Taking confirmation bias to a whole new level.
You hear those simplistic arguments for “shaking things up,” and other shallow bromides from the Smartest Guys in the Room out among the electorate. Many of them vote Republican, of course, as they boldly assert that all politicians are the same. No one wants to look like a schmuck, so it is always better to be “right” than smart. Curiosity is weakness, certainty is faith.
Alan Greenspan built a career advocating for a deregulated national economy on the presumption that it is in corporations’ own best interest to self-regulate. “I made a mistake in presuming that the self-interest of organizations, specifically banks and others, was such that they were best capable of protecting their own shareholders,” he said. But at least he acknowledged a mistake. Oops.
Before that, our captains of statecraft were certain about weapons of mass destruction and the socio-political reconstruction in Iraq. “Freedom’s untidy, and free people are free to make mistakes and commit crimes and do bad things,” said Defense Secretary Donald Rumsfeld following the US-led invasion of Iraq in 2003.
Monty Python’s Flying Circus’ John Cleese recently virtually performed his one-man-show “Why There Is No Hope” due to the pandemic. If we didn’t bother forking over the $20 to log in and watch the buffering webcast, there are still reviews and interviews to read or hear around the web. On NPR, Cleese said, “do you know of Tetlock’s research on pundits? [… ]You should. Tetlock is a psychologist at the University of Philadelphia. And he asked 284 pundits in social fields, economic fields, political fields. And he asked them what was going to happen in five or ten years. And he discovered they were hopeless. They’re completely clueless. And the interesting thing is that the most famous pundits were the worst prognosticators…. Well, that is helpful because when I was young, I thought the world was basically sane with patches of insanity. And now I know it’s exactly the other way around. The world is basically mad. And what I’m saying is there’s no chance that we’ll ever be living in a sensible, kind, generous, well-thought-out society.”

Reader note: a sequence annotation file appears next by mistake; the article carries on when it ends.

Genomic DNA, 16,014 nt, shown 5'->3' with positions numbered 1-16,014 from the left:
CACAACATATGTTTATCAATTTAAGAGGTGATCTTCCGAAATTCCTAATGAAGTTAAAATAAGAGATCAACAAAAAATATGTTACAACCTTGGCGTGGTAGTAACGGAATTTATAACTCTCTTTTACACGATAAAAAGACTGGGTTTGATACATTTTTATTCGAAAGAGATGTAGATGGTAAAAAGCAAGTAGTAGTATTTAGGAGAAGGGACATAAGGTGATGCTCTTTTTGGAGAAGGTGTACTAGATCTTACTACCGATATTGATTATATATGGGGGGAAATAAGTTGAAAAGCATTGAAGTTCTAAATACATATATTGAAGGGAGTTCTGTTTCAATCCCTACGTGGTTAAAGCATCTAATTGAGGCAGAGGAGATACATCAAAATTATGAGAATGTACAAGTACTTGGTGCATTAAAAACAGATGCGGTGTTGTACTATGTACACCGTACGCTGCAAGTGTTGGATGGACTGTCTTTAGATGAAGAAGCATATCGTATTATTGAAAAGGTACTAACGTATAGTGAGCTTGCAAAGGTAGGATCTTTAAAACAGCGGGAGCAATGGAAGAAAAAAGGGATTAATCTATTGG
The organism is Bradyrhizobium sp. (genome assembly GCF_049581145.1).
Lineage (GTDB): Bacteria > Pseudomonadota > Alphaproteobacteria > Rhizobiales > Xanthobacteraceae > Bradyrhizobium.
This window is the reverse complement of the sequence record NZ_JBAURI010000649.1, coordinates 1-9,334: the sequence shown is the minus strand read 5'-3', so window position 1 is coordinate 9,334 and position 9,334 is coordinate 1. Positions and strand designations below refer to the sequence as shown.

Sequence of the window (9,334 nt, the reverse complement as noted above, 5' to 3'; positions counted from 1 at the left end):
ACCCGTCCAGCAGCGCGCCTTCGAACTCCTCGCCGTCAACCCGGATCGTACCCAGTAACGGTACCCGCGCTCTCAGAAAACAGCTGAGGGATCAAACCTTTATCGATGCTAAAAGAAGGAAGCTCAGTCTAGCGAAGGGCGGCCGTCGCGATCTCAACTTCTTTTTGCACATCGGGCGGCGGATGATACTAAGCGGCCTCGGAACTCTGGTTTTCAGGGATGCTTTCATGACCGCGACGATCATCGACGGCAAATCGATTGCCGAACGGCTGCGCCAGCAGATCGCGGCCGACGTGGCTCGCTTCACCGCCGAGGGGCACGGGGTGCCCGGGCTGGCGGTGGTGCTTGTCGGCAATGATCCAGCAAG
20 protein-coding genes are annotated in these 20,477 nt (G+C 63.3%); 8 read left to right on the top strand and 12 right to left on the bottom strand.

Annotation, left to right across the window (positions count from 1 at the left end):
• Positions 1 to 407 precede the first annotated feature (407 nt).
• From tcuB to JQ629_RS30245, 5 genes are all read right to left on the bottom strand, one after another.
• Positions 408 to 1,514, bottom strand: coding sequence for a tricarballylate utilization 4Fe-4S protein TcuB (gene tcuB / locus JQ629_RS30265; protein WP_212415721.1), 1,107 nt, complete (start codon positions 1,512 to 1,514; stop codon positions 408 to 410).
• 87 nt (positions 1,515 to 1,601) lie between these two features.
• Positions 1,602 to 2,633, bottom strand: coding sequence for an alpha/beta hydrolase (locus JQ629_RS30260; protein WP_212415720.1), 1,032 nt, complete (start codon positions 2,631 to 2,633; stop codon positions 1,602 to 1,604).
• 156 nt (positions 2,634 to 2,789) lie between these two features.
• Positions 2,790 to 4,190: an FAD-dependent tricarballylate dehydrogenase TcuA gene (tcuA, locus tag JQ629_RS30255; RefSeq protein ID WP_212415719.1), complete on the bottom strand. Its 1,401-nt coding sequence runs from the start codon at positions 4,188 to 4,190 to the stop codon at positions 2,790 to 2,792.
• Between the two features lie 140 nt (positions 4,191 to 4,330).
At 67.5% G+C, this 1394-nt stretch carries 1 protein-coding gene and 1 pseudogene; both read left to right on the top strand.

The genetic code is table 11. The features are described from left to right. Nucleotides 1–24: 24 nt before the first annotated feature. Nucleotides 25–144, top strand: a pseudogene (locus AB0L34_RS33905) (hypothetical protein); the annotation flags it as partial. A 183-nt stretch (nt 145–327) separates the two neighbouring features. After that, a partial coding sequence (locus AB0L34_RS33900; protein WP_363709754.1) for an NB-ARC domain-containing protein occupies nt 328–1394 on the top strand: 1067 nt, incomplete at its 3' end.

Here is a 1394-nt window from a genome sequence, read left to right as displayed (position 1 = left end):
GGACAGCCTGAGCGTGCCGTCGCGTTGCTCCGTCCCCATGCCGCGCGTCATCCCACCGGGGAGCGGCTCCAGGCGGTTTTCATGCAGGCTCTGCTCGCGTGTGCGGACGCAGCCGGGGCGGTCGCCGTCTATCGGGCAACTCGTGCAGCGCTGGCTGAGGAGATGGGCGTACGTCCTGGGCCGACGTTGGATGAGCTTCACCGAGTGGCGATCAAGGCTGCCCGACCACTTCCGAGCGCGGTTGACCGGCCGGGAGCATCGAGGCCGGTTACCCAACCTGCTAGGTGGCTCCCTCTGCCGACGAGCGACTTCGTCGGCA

Way back in 1992, Pat Buchanan “rocked the Republican convention in Houston,” Adam Nagourney wrote in the New York Times, looking back from 2012, “by declaring there was a ‘cultural war’ taking place for the soul of America, denouncing the Democratic Party as one that supported abortion, radical feminism and the ‘homosexual rights movement.’” OK, so Buchanan was right about that. But was that really so terrible and is it really so bad?
“What many viewed as the fringes of the Republican Party 20 years ago have moved closer to the mainstream,” Nagourney continued. “The establishment didn’t like it much back in those days,” Pat’s sister Bay Buchanan, an adviser to the 2012 Romney presidential campaign told Nagourney, “but I think the party has moved in a direction, and a lot of those issues my brother raised then have come to fruition: I think people recognize that he was right.”
Idiocracy isn’t built in a day. But as we seek to restore American Greatness, the fading line between fear and loathing is taking the line between fantasy and reality with it.
“I will be right eventually. You know, I said, ‘It’s going to disappear.’ I’ll say it again. … It’s going to disappear, and I’ll be right,” Trump said in an interview broadcast on July 26 with Chris Wallace of Fox News Sunday about the covid-19 pandemic, which by that time had killed more than 140,000 Americans over five months.